• Institution: The Washington Institute for Near East Policy
  • Abstract: On April 24, Greek and Turkish citizens of Cyprus voted on UN Secretary General Kofi Annan's plan to resolve the long-standing dispute on the island. The elusive Cyprus issue once again evaded solution: although 65 percent of the Turkish Cypriots voted to accept the Annan plan, 76 percent of Greek Cypriots said no. The plan — born out of recent UN-sponsored negotiations between Turkey and Greece, as well as Turkish and Greek Cypriot leaderships — envisaged the unification of the Turkish Republic of Northern Cyprus (TRNC), recognized only by Turkey, and the internationally recognized Government of Cyprus (GOC) in the ethnically Greek south into a federal state ahead of the May 1 deadline when the GOC is scheduled to enter the European Union (EU) representing the whole island. Why was the Annan plan accepted by the Turkish Cypriots, yet rejected by the Greek Cypriots? What are the implications of the new situation for Turkey, the EU, and the United States?
  • Topic: Conflict Resolution
  • Political Geography: United States, Europe, Turkey, Middle East
  • Author: Michael Eisenstadt, Michael Knights
  • Publication Date: 04-2004
  • Content Type: Policy Brief
  • Institution: The Washington Institute for Near East Policy
  • Abstract: In congressional hearings on Iraq last week, legislators repeatedly asked testifying administration officials whether the United States would negotiate a formal security agreement with the post-June 30 Iraqi interim government. The officials explained that following the planned transfer of sovereignty to Iraq, U.S. and coalition forces would operate in accordance with current arrangements or a new UN resolution, pending the conclusion of a formal agreement. This solution has some advantages as the eventual negotiation of a security agreement is liable to be a contentious affair. It also has drawbacks, as the continued presence of coalition forces will almost certainly cause political controversy in Iraq, leading to the imposition of constraints on the coalition's military freedom of action.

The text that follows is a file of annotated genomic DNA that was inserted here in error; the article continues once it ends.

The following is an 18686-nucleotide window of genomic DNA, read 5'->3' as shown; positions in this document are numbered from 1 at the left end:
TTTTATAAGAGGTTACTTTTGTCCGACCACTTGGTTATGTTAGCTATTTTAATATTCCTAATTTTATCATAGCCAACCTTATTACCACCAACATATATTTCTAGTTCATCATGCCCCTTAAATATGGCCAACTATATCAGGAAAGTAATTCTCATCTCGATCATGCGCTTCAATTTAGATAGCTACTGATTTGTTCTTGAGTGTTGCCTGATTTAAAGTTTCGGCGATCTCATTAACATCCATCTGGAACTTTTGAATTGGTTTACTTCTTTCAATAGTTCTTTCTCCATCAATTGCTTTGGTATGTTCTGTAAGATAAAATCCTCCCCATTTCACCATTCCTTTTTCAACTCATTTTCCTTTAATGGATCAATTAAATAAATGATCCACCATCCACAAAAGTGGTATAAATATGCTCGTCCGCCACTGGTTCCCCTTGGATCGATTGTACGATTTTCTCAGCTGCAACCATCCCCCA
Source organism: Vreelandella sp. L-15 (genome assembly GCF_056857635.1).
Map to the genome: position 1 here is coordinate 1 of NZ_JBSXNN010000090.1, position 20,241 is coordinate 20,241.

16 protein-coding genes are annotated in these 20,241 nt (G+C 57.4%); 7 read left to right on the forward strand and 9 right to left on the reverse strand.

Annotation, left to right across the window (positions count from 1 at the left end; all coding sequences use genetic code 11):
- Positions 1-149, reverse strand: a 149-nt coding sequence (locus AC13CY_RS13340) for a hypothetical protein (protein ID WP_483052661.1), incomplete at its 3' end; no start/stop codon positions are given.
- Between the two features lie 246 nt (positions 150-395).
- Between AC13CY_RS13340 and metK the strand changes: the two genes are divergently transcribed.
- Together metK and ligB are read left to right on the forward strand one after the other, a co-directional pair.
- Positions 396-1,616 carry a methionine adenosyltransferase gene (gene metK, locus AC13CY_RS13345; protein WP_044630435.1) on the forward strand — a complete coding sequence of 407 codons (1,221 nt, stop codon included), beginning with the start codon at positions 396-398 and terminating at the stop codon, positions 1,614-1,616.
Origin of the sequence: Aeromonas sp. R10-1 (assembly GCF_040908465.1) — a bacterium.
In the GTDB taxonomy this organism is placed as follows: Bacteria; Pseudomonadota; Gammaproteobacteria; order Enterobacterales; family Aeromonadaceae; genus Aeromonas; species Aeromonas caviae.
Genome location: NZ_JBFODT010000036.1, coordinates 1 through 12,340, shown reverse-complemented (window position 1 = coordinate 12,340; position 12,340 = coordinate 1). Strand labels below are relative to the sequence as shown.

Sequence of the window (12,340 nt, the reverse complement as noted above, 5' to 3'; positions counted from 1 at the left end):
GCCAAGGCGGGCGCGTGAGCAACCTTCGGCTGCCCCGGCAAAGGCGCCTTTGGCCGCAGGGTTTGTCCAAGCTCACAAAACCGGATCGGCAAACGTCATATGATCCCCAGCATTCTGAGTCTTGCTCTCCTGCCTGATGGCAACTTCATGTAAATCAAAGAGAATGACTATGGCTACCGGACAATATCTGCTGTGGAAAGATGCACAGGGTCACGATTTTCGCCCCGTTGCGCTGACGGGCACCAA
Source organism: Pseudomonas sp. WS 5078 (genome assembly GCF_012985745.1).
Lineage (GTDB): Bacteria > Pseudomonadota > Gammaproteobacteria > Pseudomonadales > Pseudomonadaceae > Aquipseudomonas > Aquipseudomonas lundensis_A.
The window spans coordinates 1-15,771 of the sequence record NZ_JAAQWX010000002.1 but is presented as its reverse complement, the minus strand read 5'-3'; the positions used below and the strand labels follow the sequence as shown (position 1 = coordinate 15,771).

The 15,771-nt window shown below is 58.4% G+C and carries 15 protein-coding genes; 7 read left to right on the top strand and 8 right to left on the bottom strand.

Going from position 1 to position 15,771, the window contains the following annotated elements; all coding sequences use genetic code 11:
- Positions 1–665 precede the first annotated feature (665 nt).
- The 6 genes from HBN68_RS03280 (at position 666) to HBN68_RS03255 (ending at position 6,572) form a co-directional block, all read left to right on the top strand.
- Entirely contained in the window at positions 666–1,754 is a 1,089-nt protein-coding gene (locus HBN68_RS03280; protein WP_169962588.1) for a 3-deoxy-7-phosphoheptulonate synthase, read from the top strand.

• Topic: Conflict Resolution
  • Political Geography: United States, Iraq, Middle East
  • Author: Jeffrey White, Ryan Phillips
  • Publication Date: 04-2004
  • Content Type: Policy Brief
  • Institution: The Washington Institute for Near East Policy
  • Abstract: The intensification of Sunni-based resistance operations and the onset of Muqtada al-Sadr's Shi'i rebellion in early April confronted the coalition with a number of serious military and political challenges, few of which have been resolved. Coalition forces are facing new and increased operational demands, and among these demands is a substantially enlarged requirement for the coalition forces and reconstruction program to secure the main lines of communication (LOCs) connecting Baghdad to the outside world.
  • Topic: Conflict Resolution
  • Political Geography: United States, Iraq, Middle East
  • Author: Michael Eisenstadt
  • Publication Date: 04-2004
  • Content Type: Policy Brief
  • Institution: The Washington Institute for Near East Policy